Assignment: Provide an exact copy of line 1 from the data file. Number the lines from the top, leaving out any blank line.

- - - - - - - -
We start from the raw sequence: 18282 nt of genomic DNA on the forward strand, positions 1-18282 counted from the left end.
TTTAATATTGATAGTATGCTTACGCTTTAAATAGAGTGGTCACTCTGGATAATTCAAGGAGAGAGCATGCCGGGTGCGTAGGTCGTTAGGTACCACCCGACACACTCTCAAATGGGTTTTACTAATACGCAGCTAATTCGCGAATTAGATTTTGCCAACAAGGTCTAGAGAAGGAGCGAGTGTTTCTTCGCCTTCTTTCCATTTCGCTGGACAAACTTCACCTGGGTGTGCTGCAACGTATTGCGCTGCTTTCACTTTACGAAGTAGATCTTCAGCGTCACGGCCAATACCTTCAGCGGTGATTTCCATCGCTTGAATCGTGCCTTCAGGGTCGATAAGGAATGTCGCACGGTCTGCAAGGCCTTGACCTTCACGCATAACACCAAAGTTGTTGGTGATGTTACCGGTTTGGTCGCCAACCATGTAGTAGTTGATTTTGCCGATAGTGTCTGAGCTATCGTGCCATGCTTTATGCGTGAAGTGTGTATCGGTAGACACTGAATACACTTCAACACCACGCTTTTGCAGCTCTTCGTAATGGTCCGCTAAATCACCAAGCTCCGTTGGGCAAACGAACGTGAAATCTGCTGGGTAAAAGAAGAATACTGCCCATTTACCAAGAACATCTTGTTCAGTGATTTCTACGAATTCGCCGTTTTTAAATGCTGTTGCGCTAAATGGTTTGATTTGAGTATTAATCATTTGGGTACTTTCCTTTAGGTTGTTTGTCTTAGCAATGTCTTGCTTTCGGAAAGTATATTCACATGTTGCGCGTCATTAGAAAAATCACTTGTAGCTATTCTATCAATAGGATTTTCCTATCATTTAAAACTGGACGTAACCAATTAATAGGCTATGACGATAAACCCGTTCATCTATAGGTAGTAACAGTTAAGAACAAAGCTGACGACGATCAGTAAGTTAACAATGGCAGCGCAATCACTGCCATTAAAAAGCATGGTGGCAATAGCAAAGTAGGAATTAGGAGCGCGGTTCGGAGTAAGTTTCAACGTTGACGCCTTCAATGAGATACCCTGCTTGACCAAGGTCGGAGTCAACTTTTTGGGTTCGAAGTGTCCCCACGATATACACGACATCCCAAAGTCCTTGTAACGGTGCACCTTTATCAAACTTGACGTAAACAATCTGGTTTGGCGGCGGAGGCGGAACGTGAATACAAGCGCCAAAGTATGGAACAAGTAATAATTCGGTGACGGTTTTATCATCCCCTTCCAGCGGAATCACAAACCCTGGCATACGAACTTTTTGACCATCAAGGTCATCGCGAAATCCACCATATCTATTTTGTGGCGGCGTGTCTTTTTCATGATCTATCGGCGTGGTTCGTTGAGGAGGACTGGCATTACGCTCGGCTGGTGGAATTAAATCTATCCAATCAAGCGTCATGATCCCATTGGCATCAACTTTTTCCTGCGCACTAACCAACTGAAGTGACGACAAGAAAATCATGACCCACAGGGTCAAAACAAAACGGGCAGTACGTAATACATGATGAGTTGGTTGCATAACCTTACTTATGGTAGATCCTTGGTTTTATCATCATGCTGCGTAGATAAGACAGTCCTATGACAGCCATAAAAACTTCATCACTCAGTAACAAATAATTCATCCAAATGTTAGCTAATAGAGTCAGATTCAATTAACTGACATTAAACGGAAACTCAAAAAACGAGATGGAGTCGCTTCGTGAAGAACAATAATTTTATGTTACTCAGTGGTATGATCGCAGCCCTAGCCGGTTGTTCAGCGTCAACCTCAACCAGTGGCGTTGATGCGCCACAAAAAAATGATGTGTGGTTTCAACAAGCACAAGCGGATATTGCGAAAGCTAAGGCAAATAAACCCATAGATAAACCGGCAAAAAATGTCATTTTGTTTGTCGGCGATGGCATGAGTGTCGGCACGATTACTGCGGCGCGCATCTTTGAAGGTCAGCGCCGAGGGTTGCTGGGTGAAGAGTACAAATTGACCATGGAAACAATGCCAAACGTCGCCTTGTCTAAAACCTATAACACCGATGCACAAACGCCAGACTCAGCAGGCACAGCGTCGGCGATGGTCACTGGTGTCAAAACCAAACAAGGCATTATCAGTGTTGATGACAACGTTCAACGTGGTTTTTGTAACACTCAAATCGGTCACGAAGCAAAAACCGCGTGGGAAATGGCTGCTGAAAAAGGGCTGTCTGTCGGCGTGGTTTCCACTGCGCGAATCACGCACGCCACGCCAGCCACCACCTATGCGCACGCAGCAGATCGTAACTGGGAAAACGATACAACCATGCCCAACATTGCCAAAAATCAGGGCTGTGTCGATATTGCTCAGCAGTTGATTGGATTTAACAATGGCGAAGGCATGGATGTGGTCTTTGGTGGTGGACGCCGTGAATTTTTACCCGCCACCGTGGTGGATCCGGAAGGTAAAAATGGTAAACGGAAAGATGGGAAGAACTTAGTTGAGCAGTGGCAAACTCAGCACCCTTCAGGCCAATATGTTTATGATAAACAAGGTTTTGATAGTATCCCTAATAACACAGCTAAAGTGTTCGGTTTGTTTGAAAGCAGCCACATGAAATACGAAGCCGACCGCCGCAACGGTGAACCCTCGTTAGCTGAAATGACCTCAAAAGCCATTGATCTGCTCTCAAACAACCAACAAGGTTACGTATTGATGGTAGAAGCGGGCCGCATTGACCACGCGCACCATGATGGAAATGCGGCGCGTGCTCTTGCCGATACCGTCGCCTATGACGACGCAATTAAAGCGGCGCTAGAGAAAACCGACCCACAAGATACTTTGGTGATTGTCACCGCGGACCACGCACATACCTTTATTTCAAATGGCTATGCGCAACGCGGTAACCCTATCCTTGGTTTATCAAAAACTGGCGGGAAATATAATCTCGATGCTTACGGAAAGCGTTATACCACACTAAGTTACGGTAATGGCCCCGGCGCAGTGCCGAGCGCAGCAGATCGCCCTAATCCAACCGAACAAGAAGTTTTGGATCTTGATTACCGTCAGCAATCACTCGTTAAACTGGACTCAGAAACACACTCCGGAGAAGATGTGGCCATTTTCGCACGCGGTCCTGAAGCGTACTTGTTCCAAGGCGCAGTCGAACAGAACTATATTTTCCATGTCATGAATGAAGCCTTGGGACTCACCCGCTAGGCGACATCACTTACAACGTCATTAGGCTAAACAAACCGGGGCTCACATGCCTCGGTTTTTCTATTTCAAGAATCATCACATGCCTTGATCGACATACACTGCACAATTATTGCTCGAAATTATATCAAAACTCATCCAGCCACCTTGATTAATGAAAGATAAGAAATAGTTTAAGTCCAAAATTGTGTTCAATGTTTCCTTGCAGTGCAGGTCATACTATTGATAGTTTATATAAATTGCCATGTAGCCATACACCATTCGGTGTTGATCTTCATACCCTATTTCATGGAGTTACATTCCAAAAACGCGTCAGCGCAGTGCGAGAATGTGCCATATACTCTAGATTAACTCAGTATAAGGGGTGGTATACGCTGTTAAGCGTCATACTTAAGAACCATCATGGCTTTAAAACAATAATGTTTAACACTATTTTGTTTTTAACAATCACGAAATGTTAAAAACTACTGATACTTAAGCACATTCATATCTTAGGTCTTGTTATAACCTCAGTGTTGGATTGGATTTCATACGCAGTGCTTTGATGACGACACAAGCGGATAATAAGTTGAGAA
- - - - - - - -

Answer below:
We start from the raw sequence: 18282 nt of genomic DNA on the forward strand, positions 1-18282 counted from the left end.